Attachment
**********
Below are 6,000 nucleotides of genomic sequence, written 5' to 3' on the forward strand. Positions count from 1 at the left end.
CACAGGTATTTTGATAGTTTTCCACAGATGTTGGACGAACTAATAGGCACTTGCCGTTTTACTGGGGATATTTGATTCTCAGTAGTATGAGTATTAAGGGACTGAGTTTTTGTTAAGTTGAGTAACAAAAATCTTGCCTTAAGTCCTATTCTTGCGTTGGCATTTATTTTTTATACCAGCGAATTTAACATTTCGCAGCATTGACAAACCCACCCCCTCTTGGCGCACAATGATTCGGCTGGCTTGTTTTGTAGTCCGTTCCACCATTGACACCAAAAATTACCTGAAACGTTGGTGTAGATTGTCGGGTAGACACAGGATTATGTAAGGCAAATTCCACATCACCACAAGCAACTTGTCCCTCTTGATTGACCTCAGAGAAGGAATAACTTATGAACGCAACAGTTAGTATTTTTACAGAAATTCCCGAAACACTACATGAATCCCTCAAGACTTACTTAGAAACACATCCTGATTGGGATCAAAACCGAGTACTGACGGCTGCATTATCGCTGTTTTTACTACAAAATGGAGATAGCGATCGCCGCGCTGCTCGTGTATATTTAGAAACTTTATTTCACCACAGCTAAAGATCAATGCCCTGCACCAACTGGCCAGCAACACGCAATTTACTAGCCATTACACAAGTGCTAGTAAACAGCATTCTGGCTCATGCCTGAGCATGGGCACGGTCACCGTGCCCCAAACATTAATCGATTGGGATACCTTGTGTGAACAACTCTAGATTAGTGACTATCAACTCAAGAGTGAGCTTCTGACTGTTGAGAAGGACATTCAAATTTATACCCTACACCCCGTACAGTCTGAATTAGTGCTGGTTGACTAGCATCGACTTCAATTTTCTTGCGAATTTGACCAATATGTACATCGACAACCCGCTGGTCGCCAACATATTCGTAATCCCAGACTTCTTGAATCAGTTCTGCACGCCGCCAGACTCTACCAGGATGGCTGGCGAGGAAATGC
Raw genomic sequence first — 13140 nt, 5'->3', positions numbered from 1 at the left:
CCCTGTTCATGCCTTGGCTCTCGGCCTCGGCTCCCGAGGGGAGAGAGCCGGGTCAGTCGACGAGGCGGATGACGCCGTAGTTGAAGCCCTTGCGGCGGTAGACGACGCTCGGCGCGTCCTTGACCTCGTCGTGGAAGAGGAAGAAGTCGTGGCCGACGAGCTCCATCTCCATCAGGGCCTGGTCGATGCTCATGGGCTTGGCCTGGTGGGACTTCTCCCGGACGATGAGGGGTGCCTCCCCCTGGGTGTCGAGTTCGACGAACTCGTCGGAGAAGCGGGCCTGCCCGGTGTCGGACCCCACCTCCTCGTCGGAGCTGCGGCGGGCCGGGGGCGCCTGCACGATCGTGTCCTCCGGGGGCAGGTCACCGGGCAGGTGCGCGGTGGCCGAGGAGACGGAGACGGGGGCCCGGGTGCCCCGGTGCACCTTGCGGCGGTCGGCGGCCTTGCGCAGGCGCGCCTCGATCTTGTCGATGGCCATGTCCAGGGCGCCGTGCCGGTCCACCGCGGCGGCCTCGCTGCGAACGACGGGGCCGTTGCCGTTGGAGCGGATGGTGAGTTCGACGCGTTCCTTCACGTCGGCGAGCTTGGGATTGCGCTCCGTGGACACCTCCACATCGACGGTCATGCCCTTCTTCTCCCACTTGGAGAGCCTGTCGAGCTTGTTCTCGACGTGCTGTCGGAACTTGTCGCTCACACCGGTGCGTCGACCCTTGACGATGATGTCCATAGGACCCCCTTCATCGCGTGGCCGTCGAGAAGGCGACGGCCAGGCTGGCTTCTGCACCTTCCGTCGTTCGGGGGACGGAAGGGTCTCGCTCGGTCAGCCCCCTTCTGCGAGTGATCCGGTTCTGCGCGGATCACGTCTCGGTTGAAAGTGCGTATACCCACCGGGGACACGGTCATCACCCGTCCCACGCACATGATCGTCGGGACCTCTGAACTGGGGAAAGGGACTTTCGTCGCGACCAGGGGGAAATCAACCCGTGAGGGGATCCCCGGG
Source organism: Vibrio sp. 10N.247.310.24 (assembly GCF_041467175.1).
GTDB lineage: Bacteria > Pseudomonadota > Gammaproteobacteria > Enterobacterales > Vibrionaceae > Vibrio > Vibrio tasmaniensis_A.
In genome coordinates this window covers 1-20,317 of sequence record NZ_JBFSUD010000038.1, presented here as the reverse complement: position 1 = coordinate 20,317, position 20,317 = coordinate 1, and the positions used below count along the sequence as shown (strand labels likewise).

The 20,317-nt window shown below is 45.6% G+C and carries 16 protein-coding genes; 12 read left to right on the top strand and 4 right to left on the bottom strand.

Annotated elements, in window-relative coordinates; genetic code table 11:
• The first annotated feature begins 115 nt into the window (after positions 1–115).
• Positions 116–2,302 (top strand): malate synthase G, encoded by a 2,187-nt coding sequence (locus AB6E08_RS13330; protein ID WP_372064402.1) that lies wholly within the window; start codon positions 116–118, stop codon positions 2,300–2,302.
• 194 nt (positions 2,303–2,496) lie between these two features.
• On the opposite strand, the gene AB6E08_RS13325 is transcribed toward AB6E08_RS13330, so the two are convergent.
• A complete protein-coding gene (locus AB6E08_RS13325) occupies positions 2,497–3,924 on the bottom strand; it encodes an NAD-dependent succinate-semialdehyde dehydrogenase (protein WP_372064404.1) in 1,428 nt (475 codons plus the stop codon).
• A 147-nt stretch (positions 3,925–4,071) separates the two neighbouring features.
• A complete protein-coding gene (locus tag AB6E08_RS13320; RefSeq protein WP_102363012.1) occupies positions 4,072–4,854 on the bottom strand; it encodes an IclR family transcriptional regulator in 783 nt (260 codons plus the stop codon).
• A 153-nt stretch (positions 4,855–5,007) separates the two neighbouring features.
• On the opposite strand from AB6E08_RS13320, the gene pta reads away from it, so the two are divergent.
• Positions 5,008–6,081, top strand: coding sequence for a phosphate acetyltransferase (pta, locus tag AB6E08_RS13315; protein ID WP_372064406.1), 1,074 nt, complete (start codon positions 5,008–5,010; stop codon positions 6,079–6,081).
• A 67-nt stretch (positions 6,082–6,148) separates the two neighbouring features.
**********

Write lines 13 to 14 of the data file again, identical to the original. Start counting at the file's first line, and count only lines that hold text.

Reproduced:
• On the opposite strand, the gene AB6E08_RS13325 is transcribed toward AB6E08_RS13330, so the two are convergent.
• A complete protein-coding gene (locus AB6E08_RS13325) occupies positions 2,497–3,924 on the bottom strand; it encodes an NAD-dependent succinate-semialdehyde dehydrogenase (protein WP_372064404.1) in 1,428 nt (475 codons plus the stop codon).